The question about the appropriateness of certain monuments and statues has been simmering for decades. It finally bubbled over in the aftermath of George Floyd’s murder in Minneapolis on May 25, 2020. As civil unrest spread across the country, many statues and monuments were vandalized, destroyed or removed.
In June 2020, three statues in Colorado — depicting Kit Carson, Christopher Columbus and Civil War soldiers — were either toppled by protesters or, in the case of Carson’s statue, removed by Denver Parks and Recreation, “as a precautionary measure to keep it from being torn down,” explained a spokesperson for the city.
A panel presentation at the Aspen Art Museum on Aug. 5, titled “Entropy and the New Monuments,” was moderated by Rebecca Siegel. It included panel members Naima Keith, Doris Salcedo and Allan Schwartzman. The discussion centered on the merits and drawbacks of the ongoing national debate about statues and monuments and how it will affect future installations.
In 1931, American historian and then-president of the American Historical Association Carl L. Becker said, “History is what the present chooses to remember about the past.” As communities grapple with the reality of their personal history, memorialized in copper, bronze and stone, the dialogue continues to swirl around attempts to find an ever-delicate balance.”
Moderator Siegel began the Aug. 5 panel stating, “We think of monuments as celebratory, yet many have taken on a different persona in the public space.”
Schwartzman, a New York-based art adviser, said, “There is very little public art that qualifies as a public monument.” He added that we are in a time when it is “very easy to demonize or politicize.”
Schwartzman cited two memorials: the Vietnam Veterans Memorial and the NAMES Project AIDS Memorial Quilt installed near the Washington Monument in October 1992. Both are located in Washington, D.C.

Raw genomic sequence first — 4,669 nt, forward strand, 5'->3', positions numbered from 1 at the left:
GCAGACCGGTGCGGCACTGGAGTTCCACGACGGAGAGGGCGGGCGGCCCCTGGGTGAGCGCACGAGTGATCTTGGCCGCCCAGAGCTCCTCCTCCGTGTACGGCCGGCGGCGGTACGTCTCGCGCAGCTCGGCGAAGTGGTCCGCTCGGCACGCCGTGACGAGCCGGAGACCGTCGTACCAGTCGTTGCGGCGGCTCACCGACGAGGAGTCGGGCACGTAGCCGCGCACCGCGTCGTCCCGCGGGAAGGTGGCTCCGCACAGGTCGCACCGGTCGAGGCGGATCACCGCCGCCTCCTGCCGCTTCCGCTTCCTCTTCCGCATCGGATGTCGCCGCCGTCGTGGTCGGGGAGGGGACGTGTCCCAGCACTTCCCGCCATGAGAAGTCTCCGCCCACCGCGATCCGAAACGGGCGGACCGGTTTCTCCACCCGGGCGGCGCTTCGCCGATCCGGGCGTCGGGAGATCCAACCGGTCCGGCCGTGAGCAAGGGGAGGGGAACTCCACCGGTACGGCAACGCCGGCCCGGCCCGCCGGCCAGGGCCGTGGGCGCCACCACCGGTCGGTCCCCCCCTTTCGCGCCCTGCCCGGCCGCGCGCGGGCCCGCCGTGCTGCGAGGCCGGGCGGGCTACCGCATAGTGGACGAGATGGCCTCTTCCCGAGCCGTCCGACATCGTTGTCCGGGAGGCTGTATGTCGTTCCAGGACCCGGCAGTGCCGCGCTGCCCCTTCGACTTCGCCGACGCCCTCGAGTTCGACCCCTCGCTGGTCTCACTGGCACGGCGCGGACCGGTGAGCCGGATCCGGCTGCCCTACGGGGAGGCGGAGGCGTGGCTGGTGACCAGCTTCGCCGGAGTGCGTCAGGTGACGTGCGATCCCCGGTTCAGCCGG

“Everyone’s an author,” Schwartzman said of the AIDS Quilt, and he observed that with it lying on the ground, “you cast the eyes down. It’s like you’re walking through a cemetery, but it’s alive.” He added, “It transcends aesthetics into pure experience.”
The Vietnam Veterans Memorial, which opened in 1982, honors United States armed forces members who fought in Vietnam. Etched into the long, black granite walls are the names of over 58,000 service members “who were killed in a war that was never declared a war,” Schwartzman said.
He described the granite structure as “the ultimate tombstone,” intending to be a “truly healing memorial.”
Colombian-born visual artist and sculptor Salcedo said, “A monument needs the public to become a memorial.” She agrees that protests are a valid expression because memorials “have to be contested because they are in the public space.”
Her 2018 art installation, Fragmentos (“fragments” in Spanish), which Salcedo calls an “anti-monument,” was created at the request of the Colombian government as part of a peace agreement that ended a 52-year-long civil war. The conflict left seven million people displaced, 260,000 people murdered and over 30,000 victims of sexual violence.
Fragmentos is constructed from 37 tons of weapons used by the Revolutionary Armed Forces of Colombia. Salcedo shared that, initially, a suggestion was made to her to use the guns to create an arch-like sculpture. Salcedo refused, instead inviting women who had been victims of sexual assault to participate in Fragmentos‘ creation and “allow them to overcome a systemic injustice,” she explained. The women melted the weapons down, mixing them with steel to create slabs. The women then pounded the slabs into 1,300 metal tiles that form the monument’s floor located in Bogotá.
Keith, Vice President of Education and Public Programs at the Los Angeles County Museum of Art, said of changing attitudes about public memorials, “I want the conversation to evolve. To assume the neighborhood around that sculpture is going to remain the same in 30 years is not realistic.”
She is also co-curator of the upcoming Prospect.5 New Orleans (P.5) project, titled “Yesterday we said tomorrow,” scheduled to open in October 2021, and is a collaborative project with 51 artists and installations in 15 locations around New Orleans.
The P.5 website says the project “will investigate how history forms the present – particularly in relation to New Orleans, a uniquely American city that embodies so many urgent issues of today.”
Keith said one installation would use police floodlights, which often appear in neighborhoods that police “deem to be areas of mischievous behavior.” She said the work would explore the question, “What does it mean for a neighborhood to be considered dangerous?”
Becker also referred to history as “not an objective reality, but only an imaginative reconstruction of vanished events.” Keeping that sentiment in mind, Salcedo shared that as a society, “we are reclaiming a memory that is in a permanent form of transformation.”
In other words, watch this public space.